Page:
Des McKenna, "Warin" 2002

On the Flinders Lane corner there is Loretta Quinn “Beyond the Ocean of Existence”, 1993, a bronze sculpture. This generative sculpture stands on the opposite corner to the 19th memorial sculpture to Burke and Wills, standing on the corner of Burke and Swanston Street. Created by English born and trained sculptor, Charles Summers in Melbourne in 1865; Summers had previously created the Fitzroy Gardens, River God Fountain in 1862. The sculpture of Burke and Wills has been relocated many times as the city has changed and the corner is its 5th location.

Loretta Quinn "Beyond the Ocean of Existence" 1993

Loretta Quinn, "Beyond the Ocean of Existence", 1993

“Beyond the Ocean of Existence” follows the traditional sculptural form of a god or hero on top of a column. But the tradition has been twisted, a large bulbous form and tendrils support an angelic version of her little girl figure with her hair swept back. The figure of the little child is central to Quinn’s sculpture. The figure minus the wings is repeated in “Within Three Worlds” (see my entry on Loretta Quinn’s sculpture “Within Three Worlds” at Princess Park). Other works by Loretta Quinn include the Artist’s Seat at Linden House, St. Kilda and “The Crossing of the First Threshold” in Southgate Melbourne Victoria.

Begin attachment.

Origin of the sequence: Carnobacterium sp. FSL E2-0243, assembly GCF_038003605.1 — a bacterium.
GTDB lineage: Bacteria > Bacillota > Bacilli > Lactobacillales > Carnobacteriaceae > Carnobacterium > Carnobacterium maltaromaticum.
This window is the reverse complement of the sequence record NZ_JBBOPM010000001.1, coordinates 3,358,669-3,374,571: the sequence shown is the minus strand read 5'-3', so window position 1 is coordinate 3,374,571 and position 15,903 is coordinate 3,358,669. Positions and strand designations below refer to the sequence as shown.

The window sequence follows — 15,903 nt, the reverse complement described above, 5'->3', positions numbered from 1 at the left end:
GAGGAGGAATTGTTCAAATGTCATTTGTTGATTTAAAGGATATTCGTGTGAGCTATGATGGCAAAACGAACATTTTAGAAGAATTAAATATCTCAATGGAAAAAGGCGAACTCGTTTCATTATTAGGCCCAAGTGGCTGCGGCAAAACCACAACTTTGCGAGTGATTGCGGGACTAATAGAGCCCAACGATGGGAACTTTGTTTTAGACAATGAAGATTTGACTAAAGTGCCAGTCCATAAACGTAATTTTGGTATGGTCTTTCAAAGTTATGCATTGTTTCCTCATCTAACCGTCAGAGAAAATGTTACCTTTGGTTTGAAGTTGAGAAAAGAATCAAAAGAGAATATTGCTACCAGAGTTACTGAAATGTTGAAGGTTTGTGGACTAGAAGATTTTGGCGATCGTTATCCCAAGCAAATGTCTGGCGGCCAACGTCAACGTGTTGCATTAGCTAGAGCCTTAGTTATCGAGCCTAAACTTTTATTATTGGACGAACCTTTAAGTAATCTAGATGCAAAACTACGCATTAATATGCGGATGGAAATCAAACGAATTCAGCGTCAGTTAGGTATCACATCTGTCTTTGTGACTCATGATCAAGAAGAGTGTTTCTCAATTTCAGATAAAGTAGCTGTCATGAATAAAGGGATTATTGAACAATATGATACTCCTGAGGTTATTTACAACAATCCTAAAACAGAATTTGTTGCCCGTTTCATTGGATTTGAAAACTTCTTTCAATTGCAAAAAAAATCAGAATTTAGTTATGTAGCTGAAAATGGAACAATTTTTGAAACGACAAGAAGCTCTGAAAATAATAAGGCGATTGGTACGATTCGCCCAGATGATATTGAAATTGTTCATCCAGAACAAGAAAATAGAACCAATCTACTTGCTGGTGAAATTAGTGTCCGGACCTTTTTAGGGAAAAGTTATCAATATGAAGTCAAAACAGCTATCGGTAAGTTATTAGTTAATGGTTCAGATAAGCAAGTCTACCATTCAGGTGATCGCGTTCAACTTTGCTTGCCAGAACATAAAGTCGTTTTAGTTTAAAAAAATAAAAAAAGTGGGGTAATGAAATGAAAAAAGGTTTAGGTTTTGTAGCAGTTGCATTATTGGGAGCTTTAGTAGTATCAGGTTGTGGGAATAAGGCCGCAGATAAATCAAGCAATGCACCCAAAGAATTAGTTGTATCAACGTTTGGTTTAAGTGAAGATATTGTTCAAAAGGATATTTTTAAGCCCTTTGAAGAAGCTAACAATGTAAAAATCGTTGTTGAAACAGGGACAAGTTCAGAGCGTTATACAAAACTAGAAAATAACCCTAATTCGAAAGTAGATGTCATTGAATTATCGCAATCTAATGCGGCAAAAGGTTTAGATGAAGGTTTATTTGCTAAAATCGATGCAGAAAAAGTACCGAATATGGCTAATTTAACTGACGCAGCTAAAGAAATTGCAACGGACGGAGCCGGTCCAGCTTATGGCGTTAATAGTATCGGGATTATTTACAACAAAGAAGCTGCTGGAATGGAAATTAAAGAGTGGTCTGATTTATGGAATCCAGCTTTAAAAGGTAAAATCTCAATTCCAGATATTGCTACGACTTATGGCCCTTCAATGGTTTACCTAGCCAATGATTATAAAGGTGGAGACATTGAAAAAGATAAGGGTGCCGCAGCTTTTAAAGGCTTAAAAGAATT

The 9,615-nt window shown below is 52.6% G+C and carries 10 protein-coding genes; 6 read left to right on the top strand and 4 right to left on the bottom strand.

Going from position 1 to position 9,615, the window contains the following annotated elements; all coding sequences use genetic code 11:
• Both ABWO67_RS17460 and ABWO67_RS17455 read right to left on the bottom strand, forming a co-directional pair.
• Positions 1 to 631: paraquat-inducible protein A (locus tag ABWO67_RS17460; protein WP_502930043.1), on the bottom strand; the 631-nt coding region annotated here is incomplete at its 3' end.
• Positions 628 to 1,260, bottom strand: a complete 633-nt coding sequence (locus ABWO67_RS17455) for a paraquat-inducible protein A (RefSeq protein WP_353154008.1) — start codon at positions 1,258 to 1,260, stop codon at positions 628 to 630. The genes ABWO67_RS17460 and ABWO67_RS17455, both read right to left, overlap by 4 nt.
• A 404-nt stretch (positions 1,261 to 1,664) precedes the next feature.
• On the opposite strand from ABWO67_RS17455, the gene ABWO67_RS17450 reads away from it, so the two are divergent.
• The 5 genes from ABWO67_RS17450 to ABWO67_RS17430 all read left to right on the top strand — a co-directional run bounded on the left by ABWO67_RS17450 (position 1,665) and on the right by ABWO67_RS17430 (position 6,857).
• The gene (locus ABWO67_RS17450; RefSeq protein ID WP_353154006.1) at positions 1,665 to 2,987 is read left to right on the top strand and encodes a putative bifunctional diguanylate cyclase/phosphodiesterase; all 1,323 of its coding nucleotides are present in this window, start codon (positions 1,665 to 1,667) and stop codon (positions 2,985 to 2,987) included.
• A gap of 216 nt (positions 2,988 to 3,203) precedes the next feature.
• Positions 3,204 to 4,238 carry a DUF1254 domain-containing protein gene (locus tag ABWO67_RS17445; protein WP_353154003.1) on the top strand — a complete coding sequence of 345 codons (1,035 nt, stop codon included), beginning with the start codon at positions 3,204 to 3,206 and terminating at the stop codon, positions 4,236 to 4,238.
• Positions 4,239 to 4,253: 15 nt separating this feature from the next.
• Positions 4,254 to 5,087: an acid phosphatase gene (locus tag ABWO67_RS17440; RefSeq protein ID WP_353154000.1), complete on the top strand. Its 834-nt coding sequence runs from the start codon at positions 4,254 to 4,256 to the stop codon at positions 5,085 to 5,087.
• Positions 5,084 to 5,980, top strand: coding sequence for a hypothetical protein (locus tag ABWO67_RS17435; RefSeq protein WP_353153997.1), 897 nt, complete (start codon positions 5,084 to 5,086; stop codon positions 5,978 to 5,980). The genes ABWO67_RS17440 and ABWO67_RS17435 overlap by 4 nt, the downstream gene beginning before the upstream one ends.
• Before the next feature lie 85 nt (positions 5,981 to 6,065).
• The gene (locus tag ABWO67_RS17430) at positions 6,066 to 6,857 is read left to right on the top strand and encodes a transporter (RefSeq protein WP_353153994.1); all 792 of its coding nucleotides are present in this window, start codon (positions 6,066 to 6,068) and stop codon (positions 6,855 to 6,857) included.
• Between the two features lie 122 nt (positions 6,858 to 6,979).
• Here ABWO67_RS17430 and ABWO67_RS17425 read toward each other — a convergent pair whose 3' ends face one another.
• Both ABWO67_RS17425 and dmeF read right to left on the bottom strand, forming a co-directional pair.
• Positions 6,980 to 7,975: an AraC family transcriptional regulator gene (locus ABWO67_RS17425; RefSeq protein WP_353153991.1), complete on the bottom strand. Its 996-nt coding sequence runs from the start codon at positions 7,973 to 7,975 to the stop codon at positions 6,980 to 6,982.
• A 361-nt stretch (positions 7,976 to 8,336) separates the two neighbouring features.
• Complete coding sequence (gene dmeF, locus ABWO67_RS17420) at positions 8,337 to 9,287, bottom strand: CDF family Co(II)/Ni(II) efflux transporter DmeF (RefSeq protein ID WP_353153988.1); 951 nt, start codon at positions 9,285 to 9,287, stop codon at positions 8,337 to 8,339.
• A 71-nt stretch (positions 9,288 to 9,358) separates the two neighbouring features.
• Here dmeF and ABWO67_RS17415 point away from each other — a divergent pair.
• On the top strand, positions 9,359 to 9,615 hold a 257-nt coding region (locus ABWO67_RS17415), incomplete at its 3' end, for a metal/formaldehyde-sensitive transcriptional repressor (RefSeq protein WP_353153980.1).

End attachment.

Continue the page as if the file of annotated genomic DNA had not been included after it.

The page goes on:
When “Beyond the Ocean of Existence” was installed it did not have a café behind it and the area of the city square had more trees. Near the statue there is a painted pole by indigenous artists, Maree Clarke and Sonja Hodge. The poles have been there a long time even though the city of Melbourne does not consider it permanent.

“The Mockridge Fountain” by Ron Jones, Simon Perry (who also crested the Public Purse in the Burke St. Mall) and Darryl Cowie  c.2000 is a concrete fountain that makes a little bit of water go a long way. However even its water conservation features did not prevent it from being turned off during the drought between 2007 and 2010.

Leaves placed on the Mockridge Fountain


Missing Statue

Loretta Quinn “Within Three Worlds” 1995 in memory of Angela Jane Esdaile (1969 – 1993) was located by a pond at the north end of Princes Park in Princes Hill, near the intersection of Royal Parade and Park St. It is has gone now; I haven’t been able to find out any more information, so I assume that it has not been stolen but removed by city council. If anyone knows the reason for its removal please leave a comment. (So much for my assumptions, it was stolen. See Lorretta Quinn’s comment for more details.)

Loretta Quinn “Within Three Worlds” 1995

This whimsical bronze sculpture of a little girl with her hair blown back is typical of Quinn’s sculpture that frequently feature children. The little girl was once looking at three metal boats that were earlier removed from the now empty pond. The pond being empty due Melbourne’s long running drought and subsequent water shortages. The sculpture was paid for by Angela’s family and commemorates the contribution to the community of childcare workers like Angela.